“I want them to really think about what they’re doing, and then also why they’re doing it,” says Dorian. “I talk to my kid all the time about how he doesn’t need to try and impress his friends. He doesn’t need to try and impress me at all.”

But, what if you’re action dad and you have a passive kid? Dorian’s daughter Charlie is in many ways the polar opposite of his son. “She’s super conservative. She’s risk-averse,” he says. Just as Dorian encourages, but guides, Jackson’s spirit, alternatively he doesn’t push his daughter to do things with which she’s not comfortable.

“I think we just sort of get the kids that we get, with their personalities,” he says. “We just try to help them along as parents on their path to become good humans when they grow up. To have fun, and be safe along the way.”

Credit: Red Bull Content Pool

DeVore follows the same logic. “The biggest thing I’m trying to pass on to my kids is that I’ve found a way to turn my passion into my profession, and I’ve watched 98 percent of the world not do that,” he says, adding that the worst thing would be for his kids to wake up and hate their life.

“The biggest thing I’m trying to pass on to my kids is that I’ve found a way to turn my passion into my profession, and I’ve watched 98 percent of the world not do that,” says DeVore.

He regularly takes his kids to wind tunnels where they can simulate the sensation of his day job. A lot of parents can’t believe he’d introduce them to something so dangerous.

“I tell [those parents] that it’s not necessarily that I’m trying to get them to follow in my footsteps, but that I’m trying to take them out of their comfort zones because the more my kids do, the more they realize they can achieve and conquer what was scaring them or making them nervous,” he says. “I want them to be nervous and find a way to overcome it.”

Learning To Fly (Or Climb … Or Surf)

“What are you protecting them from, and is actually what you’re doing protection?” asks Brymer. “If you really want to look at the long-term aspect of protection, you’re saying is ‘I want to make sure that my children are well prepared for the life that they’re about to lead.’”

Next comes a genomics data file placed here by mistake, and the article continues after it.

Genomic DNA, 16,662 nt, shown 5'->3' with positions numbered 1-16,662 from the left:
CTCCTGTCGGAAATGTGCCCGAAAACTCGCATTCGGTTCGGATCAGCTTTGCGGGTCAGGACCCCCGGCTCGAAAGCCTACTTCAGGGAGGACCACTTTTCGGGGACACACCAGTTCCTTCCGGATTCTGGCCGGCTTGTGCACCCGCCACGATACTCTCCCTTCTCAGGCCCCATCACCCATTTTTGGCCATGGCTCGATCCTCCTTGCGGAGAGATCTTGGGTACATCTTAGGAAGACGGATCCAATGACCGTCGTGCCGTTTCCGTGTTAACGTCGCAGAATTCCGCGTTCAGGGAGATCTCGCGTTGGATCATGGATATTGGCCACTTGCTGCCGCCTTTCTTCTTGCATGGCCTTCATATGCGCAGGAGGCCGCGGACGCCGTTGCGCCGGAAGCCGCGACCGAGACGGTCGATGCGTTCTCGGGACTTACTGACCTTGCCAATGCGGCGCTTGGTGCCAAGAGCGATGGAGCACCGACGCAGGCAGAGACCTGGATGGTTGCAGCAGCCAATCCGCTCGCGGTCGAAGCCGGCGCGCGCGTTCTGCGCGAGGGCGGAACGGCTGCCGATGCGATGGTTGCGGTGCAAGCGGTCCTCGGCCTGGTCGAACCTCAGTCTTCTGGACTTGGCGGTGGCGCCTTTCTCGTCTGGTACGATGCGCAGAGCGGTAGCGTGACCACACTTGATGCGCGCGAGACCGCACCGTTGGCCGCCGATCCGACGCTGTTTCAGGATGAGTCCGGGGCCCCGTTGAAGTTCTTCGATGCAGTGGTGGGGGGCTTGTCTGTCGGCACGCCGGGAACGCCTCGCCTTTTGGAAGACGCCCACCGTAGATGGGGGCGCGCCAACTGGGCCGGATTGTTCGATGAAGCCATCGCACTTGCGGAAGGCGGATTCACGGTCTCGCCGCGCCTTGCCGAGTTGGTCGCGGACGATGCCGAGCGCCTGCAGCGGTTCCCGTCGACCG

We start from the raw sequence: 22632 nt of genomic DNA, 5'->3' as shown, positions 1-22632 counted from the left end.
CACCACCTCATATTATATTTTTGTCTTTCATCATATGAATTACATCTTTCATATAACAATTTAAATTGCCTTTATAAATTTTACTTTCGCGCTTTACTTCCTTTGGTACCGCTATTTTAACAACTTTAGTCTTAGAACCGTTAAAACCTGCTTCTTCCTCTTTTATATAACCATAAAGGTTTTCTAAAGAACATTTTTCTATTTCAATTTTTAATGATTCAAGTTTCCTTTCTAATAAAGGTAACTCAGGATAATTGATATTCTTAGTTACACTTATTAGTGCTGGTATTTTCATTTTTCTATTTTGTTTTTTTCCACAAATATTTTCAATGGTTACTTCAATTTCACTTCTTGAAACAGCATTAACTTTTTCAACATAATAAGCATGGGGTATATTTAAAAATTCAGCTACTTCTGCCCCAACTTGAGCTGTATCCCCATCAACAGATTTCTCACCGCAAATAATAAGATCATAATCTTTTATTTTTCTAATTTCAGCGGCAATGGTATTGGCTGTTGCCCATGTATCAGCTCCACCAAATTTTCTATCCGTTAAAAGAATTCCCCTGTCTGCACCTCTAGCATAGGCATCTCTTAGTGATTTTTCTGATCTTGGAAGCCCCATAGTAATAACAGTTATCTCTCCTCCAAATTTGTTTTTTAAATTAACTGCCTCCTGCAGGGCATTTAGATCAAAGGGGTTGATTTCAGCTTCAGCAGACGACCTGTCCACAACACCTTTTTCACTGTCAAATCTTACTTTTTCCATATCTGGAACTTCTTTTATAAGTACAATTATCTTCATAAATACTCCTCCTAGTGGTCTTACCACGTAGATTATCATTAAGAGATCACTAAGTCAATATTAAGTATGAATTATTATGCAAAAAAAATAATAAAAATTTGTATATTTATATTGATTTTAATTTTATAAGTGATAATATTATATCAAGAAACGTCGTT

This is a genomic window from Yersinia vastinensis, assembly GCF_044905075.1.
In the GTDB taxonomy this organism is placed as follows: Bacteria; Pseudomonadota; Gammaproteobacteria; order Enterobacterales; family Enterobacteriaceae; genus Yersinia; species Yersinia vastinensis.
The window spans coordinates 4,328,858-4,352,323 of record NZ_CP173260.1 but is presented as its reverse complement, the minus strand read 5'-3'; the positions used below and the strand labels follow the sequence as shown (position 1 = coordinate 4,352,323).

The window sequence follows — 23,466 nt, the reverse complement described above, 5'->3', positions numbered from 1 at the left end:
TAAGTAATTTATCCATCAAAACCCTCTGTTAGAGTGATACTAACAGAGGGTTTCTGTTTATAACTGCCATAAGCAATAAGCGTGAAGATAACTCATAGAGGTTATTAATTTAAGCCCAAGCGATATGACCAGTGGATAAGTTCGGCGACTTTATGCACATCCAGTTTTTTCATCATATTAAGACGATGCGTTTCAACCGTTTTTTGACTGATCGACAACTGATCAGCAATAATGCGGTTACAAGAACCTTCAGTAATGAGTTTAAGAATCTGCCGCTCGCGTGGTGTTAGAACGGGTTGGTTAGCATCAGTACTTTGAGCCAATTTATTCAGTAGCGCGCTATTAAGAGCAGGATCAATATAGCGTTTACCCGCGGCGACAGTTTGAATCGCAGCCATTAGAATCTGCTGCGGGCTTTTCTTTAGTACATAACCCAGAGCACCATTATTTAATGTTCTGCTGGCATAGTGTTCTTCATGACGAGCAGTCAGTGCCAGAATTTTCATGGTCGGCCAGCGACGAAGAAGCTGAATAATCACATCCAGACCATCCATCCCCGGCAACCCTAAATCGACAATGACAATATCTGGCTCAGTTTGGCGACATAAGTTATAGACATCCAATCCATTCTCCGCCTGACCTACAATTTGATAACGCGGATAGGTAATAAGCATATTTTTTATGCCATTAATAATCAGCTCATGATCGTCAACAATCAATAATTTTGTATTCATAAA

It may go against your instincts and everything your neurotic brain holds dear, but maybe there’s such a thing as too much safety. As DeVore, Dorian, and Libecki can all attest, you’re probably not assessing that risk correctly. For them, these are challenges to safely overcome, not moments to panic and blow things out of proportion. And they’re not just talking about activities you do in wingsuits and wetsuits.

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“Whether it’s them standing up on stage for the first time, all the way down to hitting their first big ski jump where they haven’t gotten air yet, it’s just going to make you a stronger person. Mentally, physically, and everything in the middle,” says DeVore.

 

They do what they do because it drives them, because they love the challenge, and – yes – there is a rush feeding something inside. These guys are unquestionably wired differently than the rest of us and admit to balancing an inherent selfishness in the need to live their lives honestly against deeply meaningful family obligations. But it’s no less reductive calling them “adrenaline junkies” as it is calling you a “middle management addict.” (Life, and people, are complicated.) Most people will never probe the extremes that DeVore, Dorian, and Libecki have (or would even want to) and some might say they’re bad fathers for the choices they make. But all of us can consider and apply lessons from what the 3 have learned about the realities of risk. Because where you may see a jungle gym disaster for your kid, they see a jungle gym opportunity. Ask yourself why, and an honest answer might change your perspective.